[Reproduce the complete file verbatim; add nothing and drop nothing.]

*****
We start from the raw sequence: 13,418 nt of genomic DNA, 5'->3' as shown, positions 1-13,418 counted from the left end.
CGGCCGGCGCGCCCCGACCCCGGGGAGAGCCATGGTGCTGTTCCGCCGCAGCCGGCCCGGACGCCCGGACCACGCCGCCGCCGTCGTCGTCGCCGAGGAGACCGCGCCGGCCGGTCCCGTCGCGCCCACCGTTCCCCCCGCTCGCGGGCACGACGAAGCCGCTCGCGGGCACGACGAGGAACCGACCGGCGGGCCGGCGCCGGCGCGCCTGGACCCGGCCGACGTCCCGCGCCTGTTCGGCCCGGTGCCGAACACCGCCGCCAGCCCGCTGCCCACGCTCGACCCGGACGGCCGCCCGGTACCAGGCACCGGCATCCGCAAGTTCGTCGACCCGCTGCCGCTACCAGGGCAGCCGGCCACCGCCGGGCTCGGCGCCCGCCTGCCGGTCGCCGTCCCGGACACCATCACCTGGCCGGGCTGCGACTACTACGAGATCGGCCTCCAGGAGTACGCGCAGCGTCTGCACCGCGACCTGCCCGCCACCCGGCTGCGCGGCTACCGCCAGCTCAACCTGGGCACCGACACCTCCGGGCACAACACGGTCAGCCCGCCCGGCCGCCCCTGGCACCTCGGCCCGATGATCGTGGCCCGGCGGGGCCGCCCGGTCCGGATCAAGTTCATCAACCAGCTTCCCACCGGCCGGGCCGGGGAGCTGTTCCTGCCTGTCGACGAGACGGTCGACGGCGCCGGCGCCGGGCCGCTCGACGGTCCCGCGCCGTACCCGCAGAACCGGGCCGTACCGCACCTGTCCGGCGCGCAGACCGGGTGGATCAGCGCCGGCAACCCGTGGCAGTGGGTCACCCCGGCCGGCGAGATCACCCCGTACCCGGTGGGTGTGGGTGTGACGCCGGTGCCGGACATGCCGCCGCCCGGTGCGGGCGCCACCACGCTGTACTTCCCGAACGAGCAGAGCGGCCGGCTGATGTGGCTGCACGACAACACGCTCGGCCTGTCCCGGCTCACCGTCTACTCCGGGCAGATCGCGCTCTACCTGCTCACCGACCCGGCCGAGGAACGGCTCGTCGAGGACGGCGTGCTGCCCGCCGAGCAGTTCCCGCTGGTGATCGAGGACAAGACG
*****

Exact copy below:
We start from the raw sequence: 13,418 nt of genomic DNA, 5'->3' as shown, positions 1-13,418 counted from the left end.
CGGCCGGCGCGCCCCGACCCCGGGGAGAGCCATGGTGCTGTTCCGCCGCAGCCGGCCCGGACGCCCGGACCACGCCGCCGCCGTCGTCGTCGCCGAGGAGACCGCGCCGGCCGGTCCCGTCGCGCCCACCGTTCCCCCCGCTCGCGGGCACGACGAAGCCGCTCGCGGGCACGACGAGGAACCGACCGGCGGGCCGGCGCCGGCGCGCCTGGACCCGGCCGACGTCCCGCGCCTGTTCGGCCCGGTGCCGAACACCGCCGCCAGCCCGCTGCCCACGCTCGACCCGGACGGCCGCCCGGTACCAGGCACCGGCATCCGCAAGTTCGTCGACCCGCTGCCGCTACCAGGGCAGCCGGCCACCGCCGGGCTCGGCGCCCGCCTGCCGGTCGCCGTCCCGGACACCATCACCTGGCCGGGCTGCGACTACTACGAGATCGGCCTCCAGGAGTACGCGCAGCGTCTGCACCGCGACCTGCCCGCCACCCGGCTGCGCGGCTACCGCCAGCTCAACCTGGGCACCGACACCTCCGGGCACAACACGGTCAGCCCGCCCGGCCGCCCCTGGCACCTCGGCCCGATGATCGTGGCCCGGCGGGGCCGCCCGGTCCGGATCAAGTTCATCAACCAGCTTCCCACCGGCCGGGCCGGGGAGCTGTTCCTGCCTGTCGACGAGACGGTCGACGGCGCCGGCGCCGGGCCGCTCGACGGTCCCGCGCCGTACCCGCAGAACCGGGCCGTACCGCACCTGTCCGGCGCGCAGACCGGGTGGATCAGCGCCGGCAACCCGTGGCAGTGGGTCACCCCGGCCGGCGAGATCACCCCGTACCCGGTGGGTGTGGGTGTGACGCCGGTGCCGGACATGCCGCCGCCCGGTGCGGGCGCCACCACGCTGTACTTCCCGAACGAGCAGAGCGGCCGGCTGATGTGGCTGCACGACAACACGCTCGGCCTGTCCCGGCTCACCGTCTACTCCGGGCAGATCGCGCTCTACCTGCTCACCGACCCGGCCGAGGAACGGCTCGTCGAGGACGGCGTGCTGCCCGCCGAGCAGTTCCCGCTGGTGATCGAGGACAAGACG